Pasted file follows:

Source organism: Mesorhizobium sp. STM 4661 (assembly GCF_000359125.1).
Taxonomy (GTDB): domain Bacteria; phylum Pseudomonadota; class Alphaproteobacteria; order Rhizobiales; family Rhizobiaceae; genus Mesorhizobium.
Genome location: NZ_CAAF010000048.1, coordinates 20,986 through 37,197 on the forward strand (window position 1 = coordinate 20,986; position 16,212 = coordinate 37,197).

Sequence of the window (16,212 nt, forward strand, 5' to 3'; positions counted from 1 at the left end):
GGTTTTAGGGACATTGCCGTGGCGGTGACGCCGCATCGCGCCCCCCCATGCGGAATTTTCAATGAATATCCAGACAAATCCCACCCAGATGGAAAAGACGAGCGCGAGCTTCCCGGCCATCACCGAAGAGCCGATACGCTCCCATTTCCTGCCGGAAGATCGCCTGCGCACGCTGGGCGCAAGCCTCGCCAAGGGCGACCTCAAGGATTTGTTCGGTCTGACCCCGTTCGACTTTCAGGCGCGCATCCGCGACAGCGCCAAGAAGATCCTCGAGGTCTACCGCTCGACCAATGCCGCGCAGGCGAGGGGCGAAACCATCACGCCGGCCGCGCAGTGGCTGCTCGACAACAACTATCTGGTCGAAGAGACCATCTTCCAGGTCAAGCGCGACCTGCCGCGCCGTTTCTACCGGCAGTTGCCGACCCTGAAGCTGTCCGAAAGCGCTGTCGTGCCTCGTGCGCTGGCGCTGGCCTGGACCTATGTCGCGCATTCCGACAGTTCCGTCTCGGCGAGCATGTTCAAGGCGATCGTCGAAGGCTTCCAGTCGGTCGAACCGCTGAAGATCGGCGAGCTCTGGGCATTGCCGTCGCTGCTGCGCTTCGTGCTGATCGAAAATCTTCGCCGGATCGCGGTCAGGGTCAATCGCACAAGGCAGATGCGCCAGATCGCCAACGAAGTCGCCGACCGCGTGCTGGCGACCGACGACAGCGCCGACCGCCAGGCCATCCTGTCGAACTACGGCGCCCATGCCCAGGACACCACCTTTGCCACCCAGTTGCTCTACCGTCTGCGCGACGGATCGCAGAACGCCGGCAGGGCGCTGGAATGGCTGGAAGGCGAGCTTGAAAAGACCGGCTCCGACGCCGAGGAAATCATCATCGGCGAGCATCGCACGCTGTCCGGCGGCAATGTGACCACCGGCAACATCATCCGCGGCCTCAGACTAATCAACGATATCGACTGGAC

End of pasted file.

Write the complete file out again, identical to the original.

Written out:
Source organism: Mesorhizobium sp. STM 4661 (assembly GCF_000359125.1).
Taxonomy (GTDB): domain Bacteria; phylum Pseudomonadota; class Alphaproteobacteria; order Rhizobiales; family Rhizobiaceae; genus Mesorhizobium.
Genome location: NZ_CAAF010000048.1, coordinates 20,986 through 37,197 on the forward strand (window position 1 = coordinate 20,986; position 16,212 = coordinate 37,197).

Sequence of the window (16,212 nt, forward strand, 5' to 3'; positions counted from 1 at the left end):
GGTTTTAGGGACATTGCCGTGGCGGTGACGCCGCATCGCGCCCCCCCATGCGGAATTTTCAATGAATATCCAGACAAATCCCACCCAGATGGAAAAGACGAGCGCGAGCTTCCCGGCCATCACCGAAGAGCCGATACGCTCCCATTTCCTGCCGGAAGATCGCCTGCGCACGCTGGGCGCAAGCCTCGCCAAGGGCGACCTCAAGGATTTGTTCGGTCTGACCCCGTTCGACTTTCAGGCGCGCATCCGCGACAGCGCCAAGAAGATCCTCGAGGTCTACCGCTCGACCAATGCCGCGCAGGCGAGGGGCGAAACCATCACGCCGGCCGCGCAGTGGCTGCTCGACAACAACTATCTGGTCGAAGAGACCATCTTCCAGGTCAAGCGCGACCTGCCGCGCCGTTTCTACCGGCAGTTGCCGACCCTGAAGCTGTCCGAAAGCGCTGTCGTGCCTCGTGCGCTGGCGCTGGCCTGGACCTATGTCGCGCATTCCGACAGTTCCGTCTCGGCGAGCATGTTCAAGGCGATCGTCGAAGGCTTCCAGTCGGTCGAACCGCTGAAGATCGGCGAGCTCTGGGCATTGCCGTCGCTGCTGCGCTTCGTGCTGATCGAAAATCTTCGCCGGATCGCGGTCAGGGTCAATCGCACAAGGCAGATGCGCCAGATCGCCAACGAAGTCGCCGACCGCGTGCTGGCGACCGACGACAGCGCCGACCGCCAGGCCATCCTGTCGAACTACGGCGCCCATGCCCAGGACACCACCTTTGCCACCCAGTTGCTCTACCGTCTGCGCGACGGATCGCAGAACGCCGGCAGGGCGCTGGAATGGCTGGAAGGCGAGCTTGAAAAGACCGGCTCCGACGCCGAGGAAATCATCATCGGCGAGCATCGCACGCTGTCCGGCGGCAATGTGACCACCGGCAACATCATCCGCGGCCTCAGACTAATCAACGATATCGACTGGAC